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Choosing the Best Chew Toy for Your Puppy

Choosing the Best Chew Toy for Your Puppy

If you’ve ever owned a puppy, you know how much they love to chew. Shoes, carpet, furniture. You name it and they will chew. While a trainer like Happy Pup Manor can assist with your pup’s mouthiness, offering them chew toys is also a great way to keep your shoelaces intact! To help you choose which chew toy is the best for your pup, Gabby, owner and lead trainer of Happy Pup Manor, compiled some helpful tips and information to make your decision-making process easier.

What is a Chew Toy?

There are quite a few options when choosing a chew toy for your puppy!  To simplify things, think about chews as either edible or non-edible.

  • Edible Chews: These chew toys are made of materials that are safe and easy for your pup to eat. Examples include bully sticks, beef trachea, chicken feet, pig snouts and ears, Himalayan yak chew, and tendons. Rawhide bones are marketed as edible chews, but we do not recommend them as they are a major choking and blockage hazard. Even without the safety issue its hard to offer them to puppy after you realize they achieve that bright white color through bleaching!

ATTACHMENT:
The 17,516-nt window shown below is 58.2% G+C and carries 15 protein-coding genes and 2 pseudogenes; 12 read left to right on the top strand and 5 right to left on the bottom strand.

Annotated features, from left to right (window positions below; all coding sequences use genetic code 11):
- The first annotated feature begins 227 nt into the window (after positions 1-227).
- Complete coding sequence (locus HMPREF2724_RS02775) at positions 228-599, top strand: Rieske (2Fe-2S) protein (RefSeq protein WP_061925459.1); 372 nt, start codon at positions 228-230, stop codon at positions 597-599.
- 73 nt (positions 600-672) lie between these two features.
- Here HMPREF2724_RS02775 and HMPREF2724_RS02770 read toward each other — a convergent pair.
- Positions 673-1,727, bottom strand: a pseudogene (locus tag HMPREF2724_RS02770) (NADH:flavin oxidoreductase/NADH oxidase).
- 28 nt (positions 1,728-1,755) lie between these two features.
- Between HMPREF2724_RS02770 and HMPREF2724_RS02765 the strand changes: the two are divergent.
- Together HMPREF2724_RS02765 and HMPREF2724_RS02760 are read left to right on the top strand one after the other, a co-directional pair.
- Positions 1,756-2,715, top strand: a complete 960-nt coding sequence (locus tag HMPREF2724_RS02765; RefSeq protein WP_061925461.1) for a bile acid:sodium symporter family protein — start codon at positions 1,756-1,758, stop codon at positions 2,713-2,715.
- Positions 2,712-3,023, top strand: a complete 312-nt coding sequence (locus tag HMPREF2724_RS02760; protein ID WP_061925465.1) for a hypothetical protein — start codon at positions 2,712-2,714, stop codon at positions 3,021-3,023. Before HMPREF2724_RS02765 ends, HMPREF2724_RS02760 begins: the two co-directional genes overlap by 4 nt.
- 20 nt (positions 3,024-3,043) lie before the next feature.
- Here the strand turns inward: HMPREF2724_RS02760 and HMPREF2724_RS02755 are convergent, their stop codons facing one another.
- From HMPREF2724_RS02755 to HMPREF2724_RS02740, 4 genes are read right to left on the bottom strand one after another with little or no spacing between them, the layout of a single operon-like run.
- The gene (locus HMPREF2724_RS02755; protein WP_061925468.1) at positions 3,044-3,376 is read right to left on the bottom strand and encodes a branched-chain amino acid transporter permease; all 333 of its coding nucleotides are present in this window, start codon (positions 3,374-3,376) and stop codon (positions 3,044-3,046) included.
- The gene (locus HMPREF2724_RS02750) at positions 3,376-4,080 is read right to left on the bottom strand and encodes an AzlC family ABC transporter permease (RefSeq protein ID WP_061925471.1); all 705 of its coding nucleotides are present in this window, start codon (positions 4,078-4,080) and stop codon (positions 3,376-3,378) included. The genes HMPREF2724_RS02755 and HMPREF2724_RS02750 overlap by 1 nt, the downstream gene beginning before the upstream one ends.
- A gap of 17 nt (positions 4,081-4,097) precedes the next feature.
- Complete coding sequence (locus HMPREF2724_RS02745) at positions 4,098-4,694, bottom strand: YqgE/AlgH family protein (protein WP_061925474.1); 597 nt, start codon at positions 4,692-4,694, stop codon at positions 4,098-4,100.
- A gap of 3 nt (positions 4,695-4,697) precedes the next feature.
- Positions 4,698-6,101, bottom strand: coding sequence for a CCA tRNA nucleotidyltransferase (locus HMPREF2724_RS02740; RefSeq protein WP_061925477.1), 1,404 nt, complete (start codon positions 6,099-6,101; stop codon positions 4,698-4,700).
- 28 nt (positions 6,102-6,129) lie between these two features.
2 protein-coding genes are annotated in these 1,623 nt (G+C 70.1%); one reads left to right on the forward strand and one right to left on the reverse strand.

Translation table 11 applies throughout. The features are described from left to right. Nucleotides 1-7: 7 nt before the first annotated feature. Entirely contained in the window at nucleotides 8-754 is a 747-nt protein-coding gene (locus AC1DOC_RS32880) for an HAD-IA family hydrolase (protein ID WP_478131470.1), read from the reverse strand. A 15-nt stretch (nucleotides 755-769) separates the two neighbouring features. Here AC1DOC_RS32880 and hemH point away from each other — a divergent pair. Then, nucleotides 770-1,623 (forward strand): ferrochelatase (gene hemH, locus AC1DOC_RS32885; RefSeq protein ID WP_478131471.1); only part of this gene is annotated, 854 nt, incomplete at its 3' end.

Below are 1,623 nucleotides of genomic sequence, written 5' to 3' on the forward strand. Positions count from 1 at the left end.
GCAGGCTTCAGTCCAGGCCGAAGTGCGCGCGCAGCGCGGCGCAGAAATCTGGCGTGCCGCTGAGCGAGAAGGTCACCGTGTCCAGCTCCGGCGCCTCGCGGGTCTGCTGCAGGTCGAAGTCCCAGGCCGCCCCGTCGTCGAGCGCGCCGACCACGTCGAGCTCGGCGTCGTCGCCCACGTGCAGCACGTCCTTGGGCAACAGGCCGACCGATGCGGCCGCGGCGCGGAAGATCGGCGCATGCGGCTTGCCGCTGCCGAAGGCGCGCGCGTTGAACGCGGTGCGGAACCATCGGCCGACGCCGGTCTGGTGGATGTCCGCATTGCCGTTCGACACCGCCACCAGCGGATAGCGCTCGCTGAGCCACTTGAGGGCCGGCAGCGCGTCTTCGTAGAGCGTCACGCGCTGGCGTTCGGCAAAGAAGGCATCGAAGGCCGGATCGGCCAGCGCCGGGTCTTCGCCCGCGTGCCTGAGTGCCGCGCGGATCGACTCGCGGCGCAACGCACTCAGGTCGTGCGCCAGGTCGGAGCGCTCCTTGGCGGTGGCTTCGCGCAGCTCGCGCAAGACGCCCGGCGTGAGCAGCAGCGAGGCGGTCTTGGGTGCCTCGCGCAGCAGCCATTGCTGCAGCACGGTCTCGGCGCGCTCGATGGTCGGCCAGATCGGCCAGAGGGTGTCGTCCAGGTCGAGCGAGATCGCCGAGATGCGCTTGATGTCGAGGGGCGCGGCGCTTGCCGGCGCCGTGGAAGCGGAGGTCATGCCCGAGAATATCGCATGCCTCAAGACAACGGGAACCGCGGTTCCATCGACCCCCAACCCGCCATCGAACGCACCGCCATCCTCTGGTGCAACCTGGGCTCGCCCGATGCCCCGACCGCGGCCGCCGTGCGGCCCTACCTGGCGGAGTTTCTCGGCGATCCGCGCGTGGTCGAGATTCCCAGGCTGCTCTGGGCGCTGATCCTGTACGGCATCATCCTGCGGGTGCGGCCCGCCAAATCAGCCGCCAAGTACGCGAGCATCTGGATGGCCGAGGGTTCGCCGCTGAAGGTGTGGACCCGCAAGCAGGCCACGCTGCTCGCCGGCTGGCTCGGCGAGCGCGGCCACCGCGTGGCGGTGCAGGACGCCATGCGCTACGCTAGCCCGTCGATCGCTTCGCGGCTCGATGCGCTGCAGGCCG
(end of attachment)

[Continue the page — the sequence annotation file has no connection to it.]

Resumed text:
•  Non-edible Chews: These chews are made of materials that are not safe for your puppy to ingest. These are often made out a tougher material, making it harder for your pup to chew off sections and accidentally swallow them. Examples of non-edible chew toys include Nylabones, antlers, horns, hooves, bones from a butcher, and larger animal bones.

It is important to check where your pup’s chew is coming from. Always avoid chews that come from China. In 2015 alone, the FDA reported more than 6,200 pups who fell ill from contaminated chews, and 1,140 deaths from treats containing contaminated chicken, duck, or sweet potatoes.  The American Veterinary Medical Association website maintains a list of recalls and safety alerts, and for immediate updates, follow @AVMARecallWatch on Twitter.

When Can a Puppy Start Using Chew Toys?